Gradually from 1920 until today, they were very successful in establishing an “accepted” new ideology in Islam whose essential characteristic is extreme views and interpretations, as contrasted with traditional Sunni Islam. Coming under the guise of reform of the religion, the movement gathered momentum in the last three decades with support from a number of wealthy individuals. As it has grown, the movement mutated and splintered, with the eventual outcome that some groups went to the extreme in radicalization of their beliefs.

Influence of Wahhabism Today

The Wahhabi ideology is antagonistic to non-Muslims and to traditional practices including seeking intercession by means of the pious saints in Islam, accepted by traditional Sunni Islam for over 1400 years. By rejecting any form of hierarchy such as that followed by traditional Sunni schools, the Wahhabis rejected traditional rulings on a wide range of subjects, invalidated the four schools of thought and its accepted interpretations of law, as well as issued declarations of unbelief for those who disagreed.

While this new ideology prohibited many traditional Islamic forms of worship, its followers did not become overtly militant until recently. Now “Wahhabi” followers have taken up an increasingly confrontational standpoint attempting to impose their ideology in many regions around the world. The Wahhabi mentality asserts that Islam may be reformed by means of the sword. Thus the movement has manifested itself as armed insurrections throughout the world, especially where governments are weak and unable to resist aggression effectively.

Unfortunately, this narrow ideology has appeared and flourished in Islam, but not because of Islam. Previously, Islam was always presented in a peaceful, tolerant manner. The Prophet Muhammad (s) used to present his neighbors or friends that were not Muslim with gifts and flowers, never holding a sword against them, or ever instigating a struggle or a fight. There are many events in Muslim history where the Prophet made peace treaties with non-Muslims. Islam, despite its rapid spread in its first three centuries, never imposed its beliefs on anyone, as attested by the scrolls of history.

Under this modern ideological extremism, Islam’s essential principle of tolerance has been abolished. The Holy Qur’an mentions repeatedly that there is no compulsion in religion and that all people are free to practice any religion they like. Those of the Wahhabi ideology selectively apply verses of the Holy Qur’an to support their ideology, whose basis is to impose its beliefs upon everyone, Muslim and non-Muslim alike.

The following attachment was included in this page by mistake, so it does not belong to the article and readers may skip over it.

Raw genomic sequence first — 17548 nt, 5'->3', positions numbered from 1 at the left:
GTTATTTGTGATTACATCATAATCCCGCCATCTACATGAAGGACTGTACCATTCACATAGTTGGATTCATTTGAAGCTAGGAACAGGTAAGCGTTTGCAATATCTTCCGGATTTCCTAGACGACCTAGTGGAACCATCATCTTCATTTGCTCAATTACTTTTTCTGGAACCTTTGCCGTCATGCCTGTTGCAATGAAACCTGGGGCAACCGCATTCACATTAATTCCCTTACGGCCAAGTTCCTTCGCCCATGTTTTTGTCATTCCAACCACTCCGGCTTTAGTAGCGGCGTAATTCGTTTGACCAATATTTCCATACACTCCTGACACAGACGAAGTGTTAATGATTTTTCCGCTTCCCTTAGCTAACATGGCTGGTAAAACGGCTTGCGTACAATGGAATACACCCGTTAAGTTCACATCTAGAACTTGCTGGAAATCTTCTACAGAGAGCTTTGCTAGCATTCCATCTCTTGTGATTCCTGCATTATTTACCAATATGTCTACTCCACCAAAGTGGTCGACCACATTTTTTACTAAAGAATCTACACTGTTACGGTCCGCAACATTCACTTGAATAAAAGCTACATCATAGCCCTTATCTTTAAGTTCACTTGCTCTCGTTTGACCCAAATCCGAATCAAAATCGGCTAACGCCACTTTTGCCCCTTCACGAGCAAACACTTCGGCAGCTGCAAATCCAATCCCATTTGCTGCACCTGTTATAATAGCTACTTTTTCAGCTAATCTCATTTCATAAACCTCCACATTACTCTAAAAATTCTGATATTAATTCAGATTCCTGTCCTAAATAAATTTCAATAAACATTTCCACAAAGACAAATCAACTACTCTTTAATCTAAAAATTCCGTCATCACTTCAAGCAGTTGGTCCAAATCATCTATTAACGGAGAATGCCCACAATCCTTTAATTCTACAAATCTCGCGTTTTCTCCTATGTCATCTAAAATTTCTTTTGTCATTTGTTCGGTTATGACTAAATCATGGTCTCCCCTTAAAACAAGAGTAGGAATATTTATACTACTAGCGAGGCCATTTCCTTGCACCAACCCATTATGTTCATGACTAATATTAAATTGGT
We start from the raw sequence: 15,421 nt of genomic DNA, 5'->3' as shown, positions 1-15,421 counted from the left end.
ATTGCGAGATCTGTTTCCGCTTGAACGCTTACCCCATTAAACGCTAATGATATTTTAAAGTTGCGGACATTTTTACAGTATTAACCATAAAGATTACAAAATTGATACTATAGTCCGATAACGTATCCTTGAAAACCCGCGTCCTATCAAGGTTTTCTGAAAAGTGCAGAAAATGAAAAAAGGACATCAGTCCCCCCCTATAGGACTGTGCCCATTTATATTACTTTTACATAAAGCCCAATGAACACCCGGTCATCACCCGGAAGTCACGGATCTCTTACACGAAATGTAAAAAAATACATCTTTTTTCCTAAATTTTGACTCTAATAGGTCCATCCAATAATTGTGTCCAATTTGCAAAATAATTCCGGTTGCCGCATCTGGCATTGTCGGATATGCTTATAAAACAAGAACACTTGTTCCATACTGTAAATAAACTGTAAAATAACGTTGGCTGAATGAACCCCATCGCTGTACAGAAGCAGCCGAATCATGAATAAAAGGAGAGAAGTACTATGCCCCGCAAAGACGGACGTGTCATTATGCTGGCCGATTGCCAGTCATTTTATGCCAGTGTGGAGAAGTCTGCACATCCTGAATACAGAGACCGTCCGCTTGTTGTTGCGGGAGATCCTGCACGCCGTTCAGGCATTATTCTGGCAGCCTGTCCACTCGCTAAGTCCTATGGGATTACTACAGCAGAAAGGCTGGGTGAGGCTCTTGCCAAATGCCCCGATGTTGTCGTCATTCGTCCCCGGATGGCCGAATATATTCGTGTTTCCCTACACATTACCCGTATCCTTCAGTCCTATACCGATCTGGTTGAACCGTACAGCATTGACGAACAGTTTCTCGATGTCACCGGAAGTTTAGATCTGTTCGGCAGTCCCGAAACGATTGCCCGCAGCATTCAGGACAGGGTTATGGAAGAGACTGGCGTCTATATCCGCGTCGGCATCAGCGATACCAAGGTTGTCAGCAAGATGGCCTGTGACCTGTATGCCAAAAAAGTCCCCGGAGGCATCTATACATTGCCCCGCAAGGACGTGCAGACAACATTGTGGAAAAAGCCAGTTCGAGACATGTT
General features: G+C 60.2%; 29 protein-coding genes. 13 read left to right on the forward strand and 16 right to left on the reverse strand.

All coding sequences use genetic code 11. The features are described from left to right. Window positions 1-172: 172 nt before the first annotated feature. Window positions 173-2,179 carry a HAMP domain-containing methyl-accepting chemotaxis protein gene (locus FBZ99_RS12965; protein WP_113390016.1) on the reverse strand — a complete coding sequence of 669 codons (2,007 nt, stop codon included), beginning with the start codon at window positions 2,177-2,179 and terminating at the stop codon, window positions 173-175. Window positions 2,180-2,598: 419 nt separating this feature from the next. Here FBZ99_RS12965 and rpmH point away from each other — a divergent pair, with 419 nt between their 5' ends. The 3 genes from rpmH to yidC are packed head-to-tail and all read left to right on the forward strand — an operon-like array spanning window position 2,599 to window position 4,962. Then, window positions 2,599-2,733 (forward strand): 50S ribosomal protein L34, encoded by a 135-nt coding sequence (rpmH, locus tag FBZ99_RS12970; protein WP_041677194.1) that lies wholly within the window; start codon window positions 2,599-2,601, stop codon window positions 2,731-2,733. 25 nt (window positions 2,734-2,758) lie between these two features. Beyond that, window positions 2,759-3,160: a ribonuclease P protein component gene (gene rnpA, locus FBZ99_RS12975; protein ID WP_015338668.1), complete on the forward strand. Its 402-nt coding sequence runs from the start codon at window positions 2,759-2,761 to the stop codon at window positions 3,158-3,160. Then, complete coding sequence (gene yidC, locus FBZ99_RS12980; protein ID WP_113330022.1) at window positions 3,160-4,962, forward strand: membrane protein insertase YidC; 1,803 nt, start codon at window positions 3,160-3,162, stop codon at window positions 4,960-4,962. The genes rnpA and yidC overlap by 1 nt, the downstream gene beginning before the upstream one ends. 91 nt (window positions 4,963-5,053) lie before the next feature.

Theory in Practice: Declaration of War against Governments

Just as the spread of Wahhabism flourished outside of the Arabian Peninsula after the fall of the Ottoman Empire, it now poses a significant challenge to the region of the former Soviet Union. While these countries were “protected” from all types of religious influence under Soviet rule, the fall of the Soviet Empire and the vacuum of religious teaching made this area fertile ground for the spread of this new ideology.

Wahhabi belief provides the religious and ideological underpinnings to enable militant movements to take up arms against existing governments if they deem the need arises. Though these movements are ideological in nature, they easily resort to armed struggle. While most governments are able to reconcile and reach compromises — as one may easily compromise with a moderate Muslim — extremists reject any kind of compromise, insisting on their way and no other. They have tunnel vision, believing in a duty and message to deliver.

The extremists who have turned militant declare war against anyone with viewpoints contrary to theirs; thus, declaration of war against a government is commonplace. In Egypt, they oppose their government. Similarly in Jordan, they oppose their government. In Syria, Pakistan, Algeria, and many other countries “Wahhabi-minded” groups oppose their governments as they have begun to do in the Caucasus and Central Asia. The approach of these movements is to infiltrate mosques, Islamic teaching centers, and charitable organizations from where they indoctrinate religiously oriented people with their ideas and methods. They forcefully impose their views on weak societies, in hopes of conquering one and establishing a base for further control. They justify their militant acts and illegal means of financing their cause by claiming to wage a “jihad” for the preservation of Islam.

Today, we have many examples of this phenomenon, whether it is individuals declaring war on America, or vigilante groups coming against their governments in Central Asia. This contradicts the explicit teaching of the Prophet Muhammad, not to oppose a ruler as long as he does not prevent the performance of prayer, even if he commits injustice. Thus, those of the Wahhabi mentality use Islam when it suits them and likewise, contravene it at their convenience.

Using Islam to Justify Prohibited Actions

The term “Islamic” is grossly abused by extremists who attribute to the religion all kinds of rulings, which in fact contradict the essence of the religion in spirit and in particulars. Among them is the fatwa that justifies the use of terror tactics such as suicide bombings of civilians and attacks against non-combatants in marketplaces, schools, offices, and places of worship. Similarly they have issued a fatwa legitimizing the use of drug money to finance their campaign, despite the fact that narcotics are strictly forbidden in Islam.

Islamic extremists have ruled permissible and recommended the production of drugs and their sale on the streets of Muslim and non-Muslim nations. With such illicit monies, these extremist groups finance the development of their global network, purchase weapons and supplies, and build their front organizations, which represent them under the guise of Islamic activism.

Containing the Spread and Growth of Extremism

It is very well known that certain networks have flourished in many countries throughout the world. Small but well-financed militant movements arise, coming against their government and the common people, instigating conflict. The danger lies when an outside government supports such extremist movements under the false impression that this constitutes preserving religious freedom.